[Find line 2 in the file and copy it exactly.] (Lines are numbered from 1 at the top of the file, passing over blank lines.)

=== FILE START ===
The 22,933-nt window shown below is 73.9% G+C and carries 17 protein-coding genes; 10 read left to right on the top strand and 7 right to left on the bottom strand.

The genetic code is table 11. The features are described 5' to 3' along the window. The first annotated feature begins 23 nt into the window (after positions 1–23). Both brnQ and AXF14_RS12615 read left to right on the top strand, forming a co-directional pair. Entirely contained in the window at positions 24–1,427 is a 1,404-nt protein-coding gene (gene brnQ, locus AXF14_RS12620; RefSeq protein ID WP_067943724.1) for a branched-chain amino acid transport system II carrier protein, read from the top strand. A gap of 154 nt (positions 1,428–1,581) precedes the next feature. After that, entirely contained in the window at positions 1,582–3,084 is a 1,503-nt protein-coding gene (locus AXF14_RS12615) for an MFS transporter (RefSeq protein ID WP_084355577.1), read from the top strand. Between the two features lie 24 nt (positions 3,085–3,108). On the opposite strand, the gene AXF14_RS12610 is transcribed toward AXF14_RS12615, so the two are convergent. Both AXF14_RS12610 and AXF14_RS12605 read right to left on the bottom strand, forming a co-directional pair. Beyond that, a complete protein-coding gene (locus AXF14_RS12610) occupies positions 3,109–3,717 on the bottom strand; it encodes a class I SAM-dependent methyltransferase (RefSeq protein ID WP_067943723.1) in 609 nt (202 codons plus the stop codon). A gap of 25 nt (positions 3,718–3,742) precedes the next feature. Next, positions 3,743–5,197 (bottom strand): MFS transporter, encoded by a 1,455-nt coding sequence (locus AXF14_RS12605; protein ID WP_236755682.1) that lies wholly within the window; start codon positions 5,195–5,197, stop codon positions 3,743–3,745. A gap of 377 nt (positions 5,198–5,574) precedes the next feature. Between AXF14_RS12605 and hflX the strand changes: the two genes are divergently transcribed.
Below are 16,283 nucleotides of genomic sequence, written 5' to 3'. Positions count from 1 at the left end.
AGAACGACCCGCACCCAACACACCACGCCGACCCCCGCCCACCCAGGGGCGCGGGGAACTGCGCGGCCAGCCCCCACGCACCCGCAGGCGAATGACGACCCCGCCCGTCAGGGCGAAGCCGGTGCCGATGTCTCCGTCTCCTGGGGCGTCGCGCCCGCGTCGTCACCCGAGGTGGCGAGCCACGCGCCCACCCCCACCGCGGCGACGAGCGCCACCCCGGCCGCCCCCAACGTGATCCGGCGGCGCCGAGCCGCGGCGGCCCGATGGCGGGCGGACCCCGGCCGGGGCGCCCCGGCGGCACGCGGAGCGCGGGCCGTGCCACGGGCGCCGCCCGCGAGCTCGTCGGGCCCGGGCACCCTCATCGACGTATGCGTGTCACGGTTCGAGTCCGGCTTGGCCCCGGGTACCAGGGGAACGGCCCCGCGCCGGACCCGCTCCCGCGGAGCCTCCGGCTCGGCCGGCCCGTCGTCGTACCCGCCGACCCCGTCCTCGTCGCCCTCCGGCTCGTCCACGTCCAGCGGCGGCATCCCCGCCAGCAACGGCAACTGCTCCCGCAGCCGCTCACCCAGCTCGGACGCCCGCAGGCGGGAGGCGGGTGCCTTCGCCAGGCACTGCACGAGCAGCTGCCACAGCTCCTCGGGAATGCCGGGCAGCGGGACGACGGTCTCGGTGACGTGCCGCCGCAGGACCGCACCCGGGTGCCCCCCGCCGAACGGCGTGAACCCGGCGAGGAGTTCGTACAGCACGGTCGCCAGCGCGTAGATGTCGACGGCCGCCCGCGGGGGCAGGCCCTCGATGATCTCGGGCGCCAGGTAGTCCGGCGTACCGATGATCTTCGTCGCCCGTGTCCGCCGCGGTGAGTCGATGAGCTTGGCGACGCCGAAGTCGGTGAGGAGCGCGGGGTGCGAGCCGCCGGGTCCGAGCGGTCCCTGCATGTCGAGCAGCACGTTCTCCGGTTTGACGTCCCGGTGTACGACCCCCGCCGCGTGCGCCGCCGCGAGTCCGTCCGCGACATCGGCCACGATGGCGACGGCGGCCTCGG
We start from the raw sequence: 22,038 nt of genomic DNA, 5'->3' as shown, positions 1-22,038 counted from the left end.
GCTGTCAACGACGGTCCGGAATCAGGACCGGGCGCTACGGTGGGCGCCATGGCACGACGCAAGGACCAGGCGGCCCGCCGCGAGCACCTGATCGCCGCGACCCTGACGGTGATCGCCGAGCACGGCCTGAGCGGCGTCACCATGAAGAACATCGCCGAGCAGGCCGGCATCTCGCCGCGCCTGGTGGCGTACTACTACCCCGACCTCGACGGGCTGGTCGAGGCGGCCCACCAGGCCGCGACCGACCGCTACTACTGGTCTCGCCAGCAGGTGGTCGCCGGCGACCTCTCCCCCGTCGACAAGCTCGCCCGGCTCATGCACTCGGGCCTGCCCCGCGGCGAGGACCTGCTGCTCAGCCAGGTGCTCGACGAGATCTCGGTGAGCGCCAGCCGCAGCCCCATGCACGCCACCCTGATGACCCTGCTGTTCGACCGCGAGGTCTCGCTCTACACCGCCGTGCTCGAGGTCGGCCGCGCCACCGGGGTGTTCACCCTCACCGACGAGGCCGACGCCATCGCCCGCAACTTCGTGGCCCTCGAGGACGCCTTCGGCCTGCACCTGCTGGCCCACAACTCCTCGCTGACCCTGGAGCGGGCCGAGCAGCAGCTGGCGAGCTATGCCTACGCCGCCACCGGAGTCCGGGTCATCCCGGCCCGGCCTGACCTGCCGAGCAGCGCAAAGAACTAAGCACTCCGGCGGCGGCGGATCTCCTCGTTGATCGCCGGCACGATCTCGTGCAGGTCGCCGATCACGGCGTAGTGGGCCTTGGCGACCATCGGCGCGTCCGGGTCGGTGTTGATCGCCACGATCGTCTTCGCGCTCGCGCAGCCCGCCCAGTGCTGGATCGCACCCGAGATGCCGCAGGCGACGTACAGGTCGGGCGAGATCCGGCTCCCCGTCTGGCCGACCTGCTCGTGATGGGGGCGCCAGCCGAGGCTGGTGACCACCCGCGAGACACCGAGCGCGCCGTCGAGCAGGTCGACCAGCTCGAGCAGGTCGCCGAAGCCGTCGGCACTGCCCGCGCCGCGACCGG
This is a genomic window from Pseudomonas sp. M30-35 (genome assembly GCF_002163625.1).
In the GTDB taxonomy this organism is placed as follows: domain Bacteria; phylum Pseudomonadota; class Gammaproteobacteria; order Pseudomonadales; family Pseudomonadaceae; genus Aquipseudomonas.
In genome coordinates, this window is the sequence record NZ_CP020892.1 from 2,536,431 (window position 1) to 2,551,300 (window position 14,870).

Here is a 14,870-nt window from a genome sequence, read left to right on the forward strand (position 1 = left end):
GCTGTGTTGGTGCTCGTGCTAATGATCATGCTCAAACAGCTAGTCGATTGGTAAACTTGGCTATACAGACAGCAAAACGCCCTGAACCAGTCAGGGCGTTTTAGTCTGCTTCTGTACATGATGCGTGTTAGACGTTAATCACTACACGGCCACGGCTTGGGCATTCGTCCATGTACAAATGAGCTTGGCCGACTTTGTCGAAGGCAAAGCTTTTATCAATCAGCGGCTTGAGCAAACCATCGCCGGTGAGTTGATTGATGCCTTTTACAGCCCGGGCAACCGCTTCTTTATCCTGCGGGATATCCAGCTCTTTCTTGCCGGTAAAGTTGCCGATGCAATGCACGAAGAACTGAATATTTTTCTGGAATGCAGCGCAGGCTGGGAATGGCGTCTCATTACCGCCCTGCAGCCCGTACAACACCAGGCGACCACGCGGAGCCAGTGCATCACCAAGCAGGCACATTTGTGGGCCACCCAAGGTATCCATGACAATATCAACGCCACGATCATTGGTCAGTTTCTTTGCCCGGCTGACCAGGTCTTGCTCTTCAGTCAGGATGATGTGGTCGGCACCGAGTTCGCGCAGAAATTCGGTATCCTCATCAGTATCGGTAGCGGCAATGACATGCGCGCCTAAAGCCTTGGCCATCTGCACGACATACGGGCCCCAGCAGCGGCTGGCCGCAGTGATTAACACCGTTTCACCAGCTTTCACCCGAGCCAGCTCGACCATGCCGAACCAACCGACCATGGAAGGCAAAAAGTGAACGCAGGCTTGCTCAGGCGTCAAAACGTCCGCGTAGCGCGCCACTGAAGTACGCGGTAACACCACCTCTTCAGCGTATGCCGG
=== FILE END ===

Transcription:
The genetic code is table 11. The features are described 5' to 3' along the window. The first annotated feature begins 23 nt into the window (after positions 1–23). Both brnQ and AXF14_RS12615 read left to right on the top strand, forming a co-directional pair. Entirely contained in the window at positions 24–1,427 is a 1,404-nt protein-coding gene (gene brnQ, locus AXF14_RS12620; RefSeq protein ID WP_067943724.1) for a branched-chain amino acid transport system II carrier protein, read from the top strand. A gap of 154 nt (positions 1,428–1,581) precedes the next feature. After that, entirely contained in the window at positions 1,582–3,084 is a 1,503-nt protein-coding gene (locus AXF14_RS12615) for an MFS transporter (RefSeq protein ID WP_084355577.1), read from the top strand. Between the two features lie 24 nt (positions 3,085–3,108). On the opposite strand, the gene AXF14_RS12610 is transcribed toward AXF14_RS12615, so the two are convergent. Both AXF14_RS12610 and AXF14_RS12605 read right to left on the bottom strand, forming a co-directional pair. Beyond that, a complete protein-coding gene (locus AXF14_RS12610) occupies positions 3,109–3,717 on the bottom strand; it encodes a class I SAM-dependent methyltransferase (RefSeq protein ID WP_067943723.1) in 609 nt (202 codons plus the stop codon). A gap of 25 nt (positions 3,718–3,742) precedes the next feature. Next, positions 3,743–5,197 (bottom strand): MFS transporter, encoded by a 1,455-nt coding sequence (locus AXF14_RS12605; protein ID WP_236755682.1) that lies wholly within the window; start codon positions 5,195–5,197, stop codon positions 3,743–3,745. A gap of 377 nt (positions 5,198–5,574) precedes the next feature. Between AXF14_RS12605 and hflX the strand changes: the two genes are divergently transcribed.